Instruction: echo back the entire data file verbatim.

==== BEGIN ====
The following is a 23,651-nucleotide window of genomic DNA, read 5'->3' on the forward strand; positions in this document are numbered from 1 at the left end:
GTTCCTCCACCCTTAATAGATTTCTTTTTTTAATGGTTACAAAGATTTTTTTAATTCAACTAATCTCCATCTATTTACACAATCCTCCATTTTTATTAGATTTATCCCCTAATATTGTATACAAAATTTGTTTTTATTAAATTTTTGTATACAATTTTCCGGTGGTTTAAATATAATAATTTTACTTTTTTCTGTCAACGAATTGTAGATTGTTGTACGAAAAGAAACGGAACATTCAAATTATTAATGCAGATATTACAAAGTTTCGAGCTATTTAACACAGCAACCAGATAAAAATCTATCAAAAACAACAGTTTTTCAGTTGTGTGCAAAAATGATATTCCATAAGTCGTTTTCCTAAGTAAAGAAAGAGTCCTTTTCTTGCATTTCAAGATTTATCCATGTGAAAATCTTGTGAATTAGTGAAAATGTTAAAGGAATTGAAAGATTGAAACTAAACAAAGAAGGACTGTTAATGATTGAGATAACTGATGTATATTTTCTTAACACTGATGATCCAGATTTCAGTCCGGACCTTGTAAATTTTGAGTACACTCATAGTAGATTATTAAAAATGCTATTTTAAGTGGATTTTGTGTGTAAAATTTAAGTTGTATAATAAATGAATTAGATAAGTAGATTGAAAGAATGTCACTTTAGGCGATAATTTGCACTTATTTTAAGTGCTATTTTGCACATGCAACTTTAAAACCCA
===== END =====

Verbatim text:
The following is a 23,651-nucleotide window of genomic DNA, read 5'->3' on the forward strand; positions in this document are numbered from 1 at the left end:
GTTCCTCCACCCTTAATAGATTTCTTTTTTTAATGGTTACAAAGATTTTTTTAATTCAACTAATCTCCATCTATTTACACAATCCTCCATTTTTATTAGATTTATCCCCTAATATTGTATACAAAATTTGTTTTTATTAAATTTTTGTATACAATTTTCCGGTGGTTTAAATATAATAATTTTACTTTTTTCTGTCAACGAATTGTAGATTGTTGTACGAAAAGAAACGGAACATTCAAATTATTAATGCAGATATTACAAAGTTTCGAGCTATTTAACACAGCAACCAGATAAAAATCTATCAAAAACAACAGTTTTTCAGTTGTGTGCAAAAATGATATTCCATAAGTCGTTTTCCTAAGTAAAGAAAGAGTCCTTTTCTTGCATTTCAAGATTTATCCATGTGAAAATCTTGTGAATTAGTGAAAATGTTAAAGGAATTGAAAGATTGAAACTAAACAAAGAAGGACTGTTAATGATTGAGATAACTGATGTATATTTTCTTAACACTGATGATCCAGATTTCAGTCCGGACCTTGTAAATTTTGAGTACACTCATAGTAGATTATTAAAAATGCTATTTTAAGTGGATTTTGTGTGTAAAATTTAAGTTGTATAATAAATGAATTAGATAAGTAGATTGAAAGAATGTCACTTTAGGCGATAATTTGCACTTATTTTAAGTGCTATTTTGCACATGCAACTTTAAAACCCA